The government exacts a tax for all exports which means you do need receipts for your gems when you take them back. And if you are not just a tourist with a small purchase, you have to get your export assessed and evaluated at the mining office in Colombo where you will also pay your taxes. There, you will receive export clearance for customs at the airport. Evaluation at the mining office can take several hours if there are long lines, so it is best to save a half a day for it at the end of your trip. If you are travelling for the trade, it is also advisable to get a business visa instead.

    As I have said before, gem trading is not for the uninitiated! Once you arrive at Gem Street and make your interests known – essentially by loudly saying into the crowd what you are looking for – you will quickly get approached with cut or rough gems in parcel papers. Jochen, my travel partner, looks mostly for terminated crystals that are not for cutting, so once he starts being shown stuff, he yells “crystals only” into the assembling crowd. I took some nice video of how he does it and you can see how quickly it can work when you are buying lots of small items.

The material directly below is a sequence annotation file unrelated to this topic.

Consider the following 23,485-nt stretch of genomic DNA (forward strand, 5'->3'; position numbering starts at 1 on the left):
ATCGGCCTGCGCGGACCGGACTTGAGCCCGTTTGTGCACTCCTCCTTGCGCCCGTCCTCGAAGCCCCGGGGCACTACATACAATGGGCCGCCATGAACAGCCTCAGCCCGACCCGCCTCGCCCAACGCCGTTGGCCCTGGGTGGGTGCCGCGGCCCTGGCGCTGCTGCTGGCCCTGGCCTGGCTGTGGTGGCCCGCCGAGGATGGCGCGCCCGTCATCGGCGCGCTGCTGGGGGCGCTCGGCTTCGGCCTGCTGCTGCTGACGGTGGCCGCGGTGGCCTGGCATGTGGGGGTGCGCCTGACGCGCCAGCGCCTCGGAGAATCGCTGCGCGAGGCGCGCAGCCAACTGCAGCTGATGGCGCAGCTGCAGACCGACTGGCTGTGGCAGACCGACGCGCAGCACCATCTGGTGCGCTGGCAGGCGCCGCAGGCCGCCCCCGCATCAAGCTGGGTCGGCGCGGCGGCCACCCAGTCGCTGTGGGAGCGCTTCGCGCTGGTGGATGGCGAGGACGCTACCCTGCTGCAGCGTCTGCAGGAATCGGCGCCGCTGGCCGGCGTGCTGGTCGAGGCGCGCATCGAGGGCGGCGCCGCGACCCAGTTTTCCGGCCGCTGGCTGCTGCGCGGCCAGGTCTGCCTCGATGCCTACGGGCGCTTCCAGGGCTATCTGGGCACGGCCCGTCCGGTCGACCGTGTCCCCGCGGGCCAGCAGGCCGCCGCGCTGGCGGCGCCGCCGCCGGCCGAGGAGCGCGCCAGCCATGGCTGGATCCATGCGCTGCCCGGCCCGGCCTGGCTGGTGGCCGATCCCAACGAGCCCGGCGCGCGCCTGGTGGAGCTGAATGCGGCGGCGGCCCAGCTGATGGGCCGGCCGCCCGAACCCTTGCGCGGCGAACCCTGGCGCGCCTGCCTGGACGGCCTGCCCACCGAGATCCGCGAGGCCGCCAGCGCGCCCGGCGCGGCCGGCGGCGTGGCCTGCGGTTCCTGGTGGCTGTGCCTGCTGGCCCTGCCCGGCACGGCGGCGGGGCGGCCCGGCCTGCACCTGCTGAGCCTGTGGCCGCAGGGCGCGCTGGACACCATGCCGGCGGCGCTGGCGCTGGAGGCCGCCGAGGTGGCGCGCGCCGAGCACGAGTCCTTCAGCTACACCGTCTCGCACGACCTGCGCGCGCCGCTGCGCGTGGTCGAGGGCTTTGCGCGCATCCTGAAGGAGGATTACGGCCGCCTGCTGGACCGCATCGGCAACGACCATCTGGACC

For more valuable items, you can take your trading elsewhere, i.e., you can rent a space from a local shop owner where sellers (a mix of owners and brokers) can approach you one by one. I spoke to one such buyer, strangely also from New Jersey, and he told me this has worked well for him and gives him more private space for purchase and negotiating.

    For my two German buying buddies and myself, our hotel owner Bhanu had arranged things ahead of time. He had built a well-lit, open windowed office right at the roadside next to the hotel entrance. It was quiet and fully air conditioned (thank you Bhanu).